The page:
|These are the best "podium girls."|
Carl Dolan was a nervous race, last year. There had been crashes the year before (lots of them, with many injuries). The women's fields, which started out separated by a minute, ended up coming together into one big pack when the women's 3/4 field caught the 1/2/3 field. Rather than neutralizing the fields to keep us separate ("Sort yourselves out, ladies!"), the officials allowed us to race together. It was messy, and stressful, and didn't end well. I think everyone managed to stay upright, but it wasn't one of my favorite experiences ever. And I was taking things way too seriously, so much so that it wasn't fun for me (or anyone else). As a result, I was nervous about Carl Dolan.
But I needn't have been! DC Velo, the club that puts on Carl Dolan, went the extra mile to mark road hazards and fill in pot holes. The officials gave us 90 seconds between fields instead of 60 seconds. And when the 1/2/3 field threatened to lap us, the moto officials stopped us and let them go by, rather than allowing us to all come together.
Perhaps more importantly, the positive racing environment that I felt at Jeff Cup continued for this race! Maybe it's because there's a critical mass of us that know each other well this year; maybe we're all more experienced; maybe it's down to smaller field sizes than what we had last year; I'm not sure why it feels so much better, but I think it's bigger than my own attitude and experience. I hope everyone feels as welcomed and supported in our 4/5 races as I feel.
Anyway, the race.
VWS had two women in the 4/5 field and two in the 1/2/3 field. The fields were separate, though, so we wouldn't be working together. That left the two of us vs. the peloton. We made a tentative plan as we warmed up, but mostly agreed that our goals were to ride safe, ride smart, and enjoy the racing. Carl Dolan features a two-mile circuit with one big climb going up to the finish line and one fast-ish descent going into a hard right turn.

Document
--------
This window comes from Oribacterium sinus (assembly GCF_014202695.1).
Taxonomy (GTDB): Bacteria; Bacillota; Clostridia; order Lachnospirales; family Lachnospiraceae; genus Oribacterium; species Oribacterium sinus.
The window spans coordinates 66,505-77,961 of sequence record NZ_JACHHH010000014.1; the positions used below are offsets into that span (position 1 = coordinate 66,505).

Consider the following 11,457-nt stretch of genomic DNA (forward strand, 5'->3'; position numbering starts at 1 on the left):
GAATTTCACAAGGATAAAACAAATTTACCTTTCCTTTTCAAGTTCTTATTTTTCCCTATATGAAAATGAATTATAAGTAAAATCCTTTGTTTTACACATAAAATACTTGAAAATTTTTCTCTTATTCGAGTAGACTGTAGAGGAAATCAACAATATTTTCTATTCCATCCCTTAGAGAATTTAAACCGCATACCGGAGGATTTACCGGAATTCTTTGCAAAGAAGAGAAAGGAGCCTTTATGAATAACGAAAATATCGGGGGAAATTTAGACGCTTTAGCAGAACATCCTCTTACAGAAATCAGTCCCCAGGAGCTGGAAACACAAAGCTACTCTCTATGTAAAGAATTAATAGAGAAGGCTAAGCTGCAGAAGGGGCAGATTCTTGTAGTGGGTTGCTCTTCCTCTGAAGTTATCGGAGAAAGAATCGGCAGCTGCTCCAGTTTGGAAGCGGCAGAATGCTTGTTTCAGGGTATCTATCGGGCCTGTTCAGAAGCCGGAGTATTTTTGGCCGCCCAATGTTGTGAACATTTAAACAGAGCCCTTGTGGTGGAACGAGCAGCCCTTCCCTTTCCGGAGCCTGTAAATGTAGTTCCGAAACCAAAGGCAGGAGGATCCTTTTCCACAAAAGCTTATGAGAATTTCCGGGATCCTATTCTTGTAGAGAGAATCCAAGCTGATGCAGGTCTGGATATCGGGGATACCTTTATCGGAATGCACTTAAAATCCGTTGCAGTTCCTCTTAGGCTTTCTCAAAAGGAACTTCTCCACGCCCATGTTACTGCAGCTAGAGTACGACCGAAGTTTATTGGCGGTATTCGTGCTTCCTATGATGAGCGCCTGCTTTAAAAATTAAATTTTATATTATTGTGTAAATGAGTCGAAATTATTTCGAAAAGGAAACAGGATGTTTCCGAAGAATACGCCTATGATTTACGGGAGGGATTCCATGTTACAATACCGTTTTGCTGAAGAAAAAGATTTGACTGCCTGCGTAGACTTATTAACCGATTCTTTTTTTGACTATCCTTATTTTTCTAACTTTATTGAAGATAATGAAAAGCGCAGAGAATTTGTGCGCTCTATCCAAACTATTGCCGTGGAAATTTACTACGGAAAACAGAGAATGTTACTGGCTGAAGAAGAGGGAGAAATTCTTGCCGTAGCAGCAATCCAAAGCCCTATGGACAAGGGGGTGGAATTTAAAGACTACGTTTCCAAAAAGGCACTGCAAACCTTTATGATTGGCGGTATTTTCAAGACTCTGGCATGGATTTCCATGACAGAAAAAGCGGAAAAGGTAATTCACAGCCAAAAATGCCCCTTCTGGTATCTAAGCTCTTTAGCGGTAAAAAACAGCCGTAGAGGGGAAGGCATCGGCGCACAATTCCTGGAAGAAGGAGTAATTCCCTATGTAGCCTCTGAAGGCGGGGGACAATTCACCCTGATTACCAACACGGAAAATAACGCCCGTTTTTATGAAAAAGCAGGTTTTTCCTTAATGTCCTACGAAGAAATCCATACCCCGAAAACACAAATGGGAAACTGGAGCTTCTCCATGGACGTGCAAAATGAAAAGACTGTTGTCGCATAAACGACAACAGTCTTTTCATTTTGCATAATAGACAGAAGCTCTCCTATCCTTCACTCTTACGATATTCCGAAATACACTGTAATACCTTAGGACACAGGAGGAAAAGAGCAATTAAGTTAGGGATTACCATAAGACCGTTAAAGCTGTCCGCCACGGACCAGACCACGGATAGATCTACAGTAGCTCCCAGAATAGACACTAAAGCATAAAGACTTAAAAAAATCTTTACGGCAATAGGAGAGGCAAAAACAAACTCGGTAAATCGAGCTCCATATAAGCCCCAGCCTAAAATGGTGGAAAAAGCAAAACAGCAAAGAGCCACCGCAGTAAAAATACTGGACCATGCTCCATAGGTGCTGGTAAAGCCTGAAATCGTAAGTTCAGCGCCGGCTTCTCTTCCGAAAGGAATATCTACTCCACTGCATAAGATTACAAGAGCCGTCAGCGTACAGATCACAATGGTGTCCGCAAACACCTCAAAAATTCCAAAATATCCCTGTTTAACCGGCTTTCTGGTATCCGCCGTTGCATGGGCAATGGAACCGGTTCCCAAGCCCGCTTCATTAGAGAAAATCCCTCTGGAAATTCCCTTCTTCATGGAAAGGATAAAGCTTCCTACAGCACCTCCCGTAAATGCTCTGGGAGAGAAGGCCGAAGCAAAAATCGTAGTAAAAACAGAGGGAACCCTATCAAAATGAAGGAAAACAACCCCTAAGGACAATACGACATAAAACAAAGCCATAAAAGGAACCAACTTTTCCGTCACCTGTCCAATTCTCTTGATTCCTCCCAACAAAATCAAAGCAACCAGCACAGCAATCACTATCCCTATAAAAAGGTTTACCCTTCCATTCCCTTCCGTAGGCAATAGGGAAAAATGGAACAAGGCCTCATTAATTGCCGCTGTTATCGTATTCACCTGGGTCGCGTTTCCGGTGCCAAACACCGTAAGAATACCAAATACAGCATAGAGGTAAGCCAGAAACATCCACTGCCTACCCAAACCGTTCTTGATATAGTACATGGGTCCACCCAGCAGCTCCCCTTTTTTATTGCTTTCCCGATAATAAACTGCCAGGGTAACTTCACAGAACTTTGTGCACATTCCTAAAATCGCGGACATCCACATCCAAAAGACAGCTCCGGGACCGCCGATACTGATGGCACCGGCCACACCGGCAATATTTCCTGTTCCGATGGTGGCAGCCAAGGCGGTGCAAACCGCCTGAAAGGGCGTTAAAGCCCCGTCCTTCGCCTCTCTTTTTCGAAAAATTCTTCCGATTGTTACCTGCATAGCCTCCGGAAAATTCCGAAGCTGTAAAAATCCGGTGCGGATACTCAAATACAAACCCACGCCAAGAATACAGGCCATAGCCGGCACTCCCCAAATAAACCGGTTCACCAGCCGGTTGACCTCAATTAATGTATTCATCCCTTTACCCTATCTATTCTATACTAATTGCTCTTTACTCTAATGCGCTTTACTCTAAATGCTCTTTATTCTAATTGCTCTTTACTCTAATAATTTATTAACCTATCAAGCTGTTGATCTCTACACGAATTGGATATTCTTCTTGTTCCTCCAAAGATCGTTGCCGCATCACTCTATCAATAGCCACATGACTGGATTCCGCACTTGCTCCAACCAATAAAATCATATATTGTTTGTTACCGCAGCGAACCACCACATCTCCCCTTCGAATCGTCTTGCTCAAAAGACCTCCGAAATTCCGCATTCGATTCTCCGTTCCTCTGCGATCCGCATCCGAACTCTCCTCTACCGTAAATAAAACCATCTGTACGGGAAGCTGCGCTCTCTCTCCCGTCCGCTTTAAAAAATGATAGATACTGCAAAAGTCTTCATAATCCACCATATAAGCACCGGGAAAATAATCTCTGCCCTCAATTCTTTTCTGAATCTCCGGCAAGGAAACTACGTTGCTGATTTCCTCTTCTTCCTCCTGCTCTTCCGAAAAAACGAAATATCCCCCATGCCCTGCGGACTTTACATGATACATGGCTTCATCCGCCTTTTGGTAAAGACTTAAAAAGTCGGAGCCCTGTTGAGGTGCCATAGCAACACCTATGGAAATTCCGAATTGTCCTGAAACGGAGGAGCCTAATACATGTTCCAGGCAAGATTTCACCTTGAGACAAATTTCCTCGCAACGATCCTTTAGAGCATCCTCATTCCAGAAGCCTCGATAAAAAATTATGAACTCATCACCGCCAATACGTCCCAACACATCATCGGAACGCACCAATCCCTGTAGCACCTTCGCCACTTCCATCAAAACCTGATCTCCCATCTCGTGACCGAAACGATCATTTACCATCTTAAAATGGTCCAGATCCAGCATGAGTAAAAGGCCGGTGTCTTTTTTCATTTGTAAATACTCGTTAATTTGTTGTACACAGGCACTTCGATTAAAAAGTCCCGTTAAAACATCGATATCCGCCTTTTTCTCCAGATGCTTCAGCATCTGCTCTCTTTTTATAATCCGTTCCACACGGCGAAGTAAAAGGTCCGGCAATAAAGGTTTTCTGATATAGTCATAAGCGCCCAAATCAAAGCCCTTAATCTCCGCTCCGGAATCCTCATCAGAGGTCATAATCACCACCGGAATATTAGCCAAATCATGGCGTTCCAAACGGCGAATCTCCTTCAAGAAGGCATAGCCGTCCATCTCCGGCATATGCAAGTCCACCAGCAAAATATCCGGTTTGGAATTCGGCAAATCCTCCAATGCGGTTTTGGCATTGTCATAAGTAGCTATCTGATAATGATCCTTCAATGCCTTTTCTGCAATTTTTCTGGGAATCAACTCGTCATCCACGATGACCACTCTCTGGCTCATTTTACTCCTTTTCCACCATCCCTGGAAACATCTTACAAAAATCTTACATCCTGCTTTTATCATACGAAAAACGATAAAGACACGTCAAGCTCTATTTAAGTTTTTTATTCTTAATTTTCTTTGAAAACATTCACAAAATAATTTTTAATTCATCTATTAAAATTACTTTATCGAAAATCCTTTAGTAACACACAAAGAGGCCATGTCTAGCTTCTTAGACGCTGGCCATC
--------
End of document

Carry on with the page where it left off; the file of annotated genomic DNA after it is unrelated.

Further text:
Our VWS plan was to stay near the front and ride heads-up. There were attacks from the beginning of the first lap, which we took turns covering without needing to communicate very much. I looked around periodically to check and make sure my teammate was nearby; I knew if I didn't see her, I might need to cover the next surge. We tried an attack at the bottom of the sharp right-hander, riding off of our awesome cornering skills (I don't think they're that much better than anyone else's, just to be clear). But everyone attacks there, and nothing was going to stay away from that point.
There were a few surges up the hill where I had to dig deep to stay in touch with the peloton. I felt myself sliding to the very back of the pack multiple times! I attacked over the crest of the hill at one point, and stayed away for . . . not very far. Maybe the first quarter of the lap? That was the third or fourth or fifth lap; I'm not sure. I have footage from my GoPro, which I will consult (and post!). I don't remember the details of the race very well; it's all foggy in my brain.